When Yayoi Kusama arrived in New York from Japan in 1958, at age twenty—nine, she had a single purpose: to become a world—famous artist. She did not become one, strictly speaking, but she did have her fifteen minutes. From 1961 to 1968 she achieved notoriety working in a wide variety of media and developing the basic idioms that have characterized her art to this day. “Love Forever: Yayoi Kusama, 1958–1968,” organized by Lynn Zelevansky of the Los Angeles County Museum of Art and Laura Hoptman of the Museum of Modern Art (where it remains on view until September 22), is the first

  • Aleksandr Rodchenko

    Aleksandr Rodchenko rejected the introspective mysticism of Suprematism and envisioned a future shaped by artist-engineers and proletarian consumers. It didn't happen, and today his sharp graphic ads for cigarettes and beer are wildly at odds with our vision of the worker-as-victim-of-consumerism; his brilliantly composed advertisements for the state are compromised by the fact that the happy workers he portrays are all too often forced laborers, and his utopian ideals proved sounder in theory than practice. Still, Rodchenko remains a sentimental favorite. In this show of 318 works, organized

  • Charles Ray

    Along with artists such as Robert Gober and Katharina Fritsch, Charles Ray has salvaged the tradition of crafted, figurative sculpture by radically reconstituting the three-dimensional object as “image.” Ray’s tact has been to conflate a perception-oriented strain of Minimalism with elements of Pop, then to temper this strange alloy with his own unique version of object-relations psychology. Organized by MoCA chief curator Paul Schimmel, this midcareer retrospective of Ray’s quirky oeuvre should allow the logic of the artist’s development to unfold, offering a definitive look at the new, peculiarly

  • Alexander Calder: 1898–1976

    For a while, in the ’50s and ’60s, it seemed that Calder’s buoyant, often giant-size sculptures made of flat, colorful sheets of metal would multiply until they adorned every airport terminal and bank lobby in the Western world. His was the perfect formula for public-sculpture success: decorative fun disguised as high-minded abstraction. Since these days younger artists are lightheartedly colonizing (as opposed to solemnly deconstructing) Modernist abstraction, this show may be perfectly timed. On the other hand, with the refined complexities offered by Ellsworth Kelly’s recent retrospective

  • 100 Years of Sculpture

    Surveying the last 100 years of art by medium is a bit like a survey by national origin—after midcentury such categories are pretty arbitrary. In the case of sculpture, which seems to subsume everything that isn’t flat—and some things that are—the problem is monumental indeed. The Walker show proposes three overriding issues: the evolution of the pedestal, the Conceptualist and Minimalist trend, and the emergence of sculpture as social discourse. Organized by chief curator Richard Flood, the exhibition culminates with “Sculpture on Site,” a section devoted to works by local artists who focus on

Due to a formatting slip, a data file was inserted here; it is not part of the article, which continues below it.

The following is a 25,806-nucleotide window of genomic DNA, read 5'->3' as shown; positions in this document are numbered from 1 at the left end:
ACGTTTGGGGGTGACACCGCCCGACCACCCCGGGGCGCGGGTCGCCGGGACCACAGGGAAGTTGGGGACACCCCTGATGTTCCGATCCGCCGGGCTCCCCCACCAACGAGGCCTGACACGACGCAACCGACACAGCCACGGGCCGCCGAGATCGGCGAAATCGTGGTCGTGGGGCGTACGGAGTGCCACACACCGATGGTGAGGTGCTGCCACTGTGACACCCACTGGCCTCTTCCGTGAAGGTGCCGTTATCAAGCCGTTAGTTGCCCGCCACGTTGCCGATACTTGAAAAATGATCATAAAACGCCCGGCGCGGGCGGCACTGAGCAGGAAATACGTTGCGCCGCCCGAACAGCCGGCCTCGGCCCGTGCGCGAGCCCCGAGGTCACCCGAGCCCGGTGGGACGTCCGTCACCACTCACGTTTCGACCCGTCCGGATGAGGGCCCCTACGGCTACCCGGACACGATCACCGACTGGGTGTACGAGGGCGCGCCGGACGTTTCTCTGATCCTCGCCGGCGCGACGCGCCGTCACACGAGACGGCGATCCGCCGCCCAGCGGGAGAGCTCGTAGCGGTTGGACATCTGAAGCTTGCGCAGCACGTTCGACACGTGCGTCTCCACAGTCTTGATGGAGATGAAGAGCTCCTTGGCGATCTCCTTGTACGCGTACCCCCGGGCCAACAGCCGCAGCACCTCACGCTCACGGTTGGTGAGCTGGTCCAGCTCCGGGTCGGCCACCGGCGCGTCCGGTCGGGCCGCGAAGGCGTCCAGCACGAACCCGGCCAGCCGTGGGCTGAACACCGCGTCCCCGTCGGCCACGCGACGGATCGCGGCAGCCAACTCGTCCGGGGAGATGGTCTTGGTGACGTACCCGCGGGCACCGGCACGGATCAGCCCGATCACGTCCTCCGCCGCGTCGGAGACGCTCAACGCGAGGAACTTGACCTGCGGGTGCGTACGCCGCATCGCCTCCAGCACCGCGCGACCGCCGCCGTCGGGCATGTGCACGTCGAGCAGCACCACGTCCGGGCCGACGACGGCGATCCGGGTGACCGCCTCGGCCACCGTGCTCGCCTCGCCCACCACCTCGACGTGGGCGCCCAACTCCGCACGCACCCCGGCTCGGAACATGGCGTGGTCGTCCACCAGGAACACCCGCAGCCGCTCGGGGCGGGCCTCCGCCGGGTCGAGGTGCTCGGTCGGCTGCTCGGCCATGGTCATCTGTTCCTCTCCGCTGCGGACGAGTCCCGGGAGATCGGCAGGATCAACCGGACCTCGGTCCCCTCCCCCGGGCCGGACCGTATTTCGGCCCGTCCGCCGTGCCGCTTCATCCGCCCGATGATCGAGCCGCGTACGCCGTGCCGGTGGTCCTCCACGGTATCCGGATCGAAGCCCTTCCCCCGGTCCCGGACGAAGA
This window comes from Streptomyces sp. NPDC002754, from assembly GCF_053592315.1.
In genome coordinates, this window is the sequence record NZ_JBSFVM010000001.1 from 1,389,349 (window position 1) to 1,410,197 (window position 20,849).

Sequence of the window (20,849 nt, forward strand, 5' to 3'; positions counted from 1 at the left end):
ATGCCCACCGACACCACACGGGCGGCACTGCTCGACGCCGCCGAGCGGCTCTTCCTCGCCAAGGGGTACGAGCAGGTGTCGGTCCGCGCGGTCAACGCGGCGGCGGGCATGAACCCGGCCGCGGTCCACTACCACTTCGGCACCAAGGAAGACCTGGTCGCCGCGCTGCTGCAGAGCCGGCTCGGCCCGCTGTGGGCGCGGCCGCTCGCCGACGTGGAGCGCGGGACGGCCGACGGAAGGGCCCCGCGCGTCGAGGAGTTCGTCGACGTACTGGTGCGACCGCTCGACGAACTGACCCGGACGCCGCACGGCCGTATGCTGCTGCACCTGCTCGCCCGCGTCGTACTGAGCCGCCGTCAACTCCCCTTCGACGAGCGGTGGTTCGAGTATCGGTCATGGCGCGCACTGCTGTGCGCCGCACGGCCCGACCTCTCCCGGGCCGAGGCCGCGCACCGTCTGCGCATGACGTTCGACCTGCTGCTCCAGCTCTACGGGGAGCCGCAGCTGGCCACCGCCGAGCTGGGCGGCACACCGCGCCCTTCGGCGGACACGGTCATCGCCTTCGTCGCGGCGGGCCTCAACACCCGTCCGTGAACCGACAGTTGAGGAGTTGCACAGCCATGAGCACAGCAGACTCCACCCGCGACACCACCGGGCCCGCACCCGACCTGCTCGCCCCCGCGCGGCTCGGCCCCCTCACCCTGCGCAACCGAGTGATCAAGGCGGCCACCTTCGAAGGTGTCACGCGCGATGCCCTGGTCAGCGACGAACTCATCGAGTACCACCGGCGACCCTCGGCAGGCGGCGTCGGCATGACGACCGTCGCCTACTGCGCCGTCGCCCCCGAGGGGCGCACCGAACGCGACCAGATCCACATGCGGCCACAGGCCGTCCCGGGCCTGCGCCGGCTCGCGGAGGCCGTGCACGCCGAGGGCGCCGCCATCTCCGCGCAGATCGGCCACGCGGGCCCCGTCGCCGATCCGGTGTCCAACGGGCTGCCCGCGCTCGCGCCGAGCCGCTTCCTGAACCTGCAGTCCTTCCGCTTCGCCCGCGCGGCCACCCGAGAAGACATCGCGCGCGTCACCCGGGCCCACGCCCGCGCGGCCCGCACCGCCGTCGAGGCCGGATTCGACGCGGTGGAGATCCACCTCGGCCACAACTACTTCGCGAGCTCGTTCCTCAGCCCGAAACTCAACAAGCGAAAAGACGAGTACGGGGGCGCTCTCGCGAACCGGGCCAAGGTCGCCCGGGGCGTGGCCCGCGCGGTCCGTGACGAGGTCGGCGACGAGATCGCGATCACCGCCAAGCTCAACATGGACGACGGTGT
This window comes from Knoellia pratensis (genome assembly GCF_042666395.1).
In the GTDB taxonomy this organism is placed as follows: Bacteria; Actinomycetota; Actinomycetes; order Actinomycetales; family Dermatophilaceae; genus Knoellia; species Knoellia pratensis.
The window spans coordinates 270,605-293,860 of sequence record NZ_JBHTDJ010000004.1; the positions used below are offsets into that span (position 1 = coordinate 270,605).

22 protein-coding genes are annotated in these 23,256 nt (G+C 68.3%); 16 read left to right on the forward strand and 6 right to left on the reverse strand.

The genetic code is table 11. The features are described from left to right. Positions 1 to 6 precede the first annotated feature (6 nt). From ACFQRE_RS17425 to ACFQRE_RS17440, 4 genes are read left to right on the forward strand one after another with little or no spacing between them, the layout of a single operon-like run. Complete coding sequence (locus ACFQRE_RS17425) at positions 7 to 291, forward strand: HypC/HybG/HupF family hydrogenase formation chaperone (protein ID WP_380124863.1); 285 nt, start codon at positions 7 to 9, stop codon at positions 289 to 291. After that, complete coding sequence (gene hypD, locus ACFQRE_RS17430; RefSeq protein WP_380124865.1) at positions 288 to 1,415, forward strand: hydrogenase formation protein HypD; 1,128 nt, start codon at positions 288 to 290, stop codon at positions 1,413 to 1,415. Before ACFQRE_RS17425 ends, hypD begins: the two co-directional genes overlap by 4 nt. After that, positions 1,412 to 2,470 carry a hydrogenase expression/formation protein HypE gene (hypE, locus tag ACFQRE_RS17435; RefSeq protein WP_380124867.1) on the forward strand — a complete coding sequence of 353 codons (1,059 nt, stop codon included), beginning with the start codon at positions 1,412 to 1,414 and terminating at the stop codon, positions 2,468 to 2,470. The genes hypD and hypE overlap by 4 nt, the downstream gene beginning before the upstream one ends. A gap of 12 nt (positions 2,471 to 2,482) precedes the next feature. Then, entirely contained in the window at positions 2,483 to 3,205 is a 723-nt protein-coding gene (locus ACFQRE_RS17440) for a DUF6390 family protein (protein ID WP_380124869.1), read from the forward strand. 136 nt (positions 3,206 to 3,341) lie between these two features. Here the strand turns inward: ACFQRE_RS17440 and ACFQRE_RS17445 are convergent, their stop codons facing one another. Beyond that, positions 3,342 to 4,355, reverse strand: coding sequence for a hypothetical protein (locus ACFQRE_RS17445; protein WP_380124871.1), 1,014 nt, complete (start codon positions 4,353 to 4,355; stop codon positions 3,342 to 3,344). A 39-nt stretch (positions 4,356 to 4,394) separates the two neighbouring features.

• Robert Gober

    Robert Gober took four years to make his new untitled installation at the Geffen Contemporary, two to think it, two to craft it. The result doesn’t so much exceed expectations as it utterly defeats them. Nothing here is quite what you would expect—of Robert Gober, or of contemporary art.

    Just to begin, Gober’s piece reinstitutes the tradition of the grand narrative summation. Such summations rarely constitute an artist’s best work, strained, as they often are, under the weight of definitive answers, defensive posturing, or high purpose: Gustave Courbet’s The Artist’s Studio, Paul Gauguin’s Where

  • Picabia: The Late Work

    It’s nice seeing ninety of these “bad paintings” together for the first time, but one wonders about curators Karin Klussmann and Zdenek Felix’s agenda—to establish the later Picabia as an anti-Modernist/Postmodernist pioneer—since Picabia swings both ways, always. In these late paintings, he embraces and mocks twentieth-century classicism, kitschy Hollywood nudes, and modernist abstraction—aspires to essentialist musical vibration and quintessential bad taste—as the mood strikes. Such incongruities constitute the shoal on which all theories of intentionality must founder, leaving us to ponder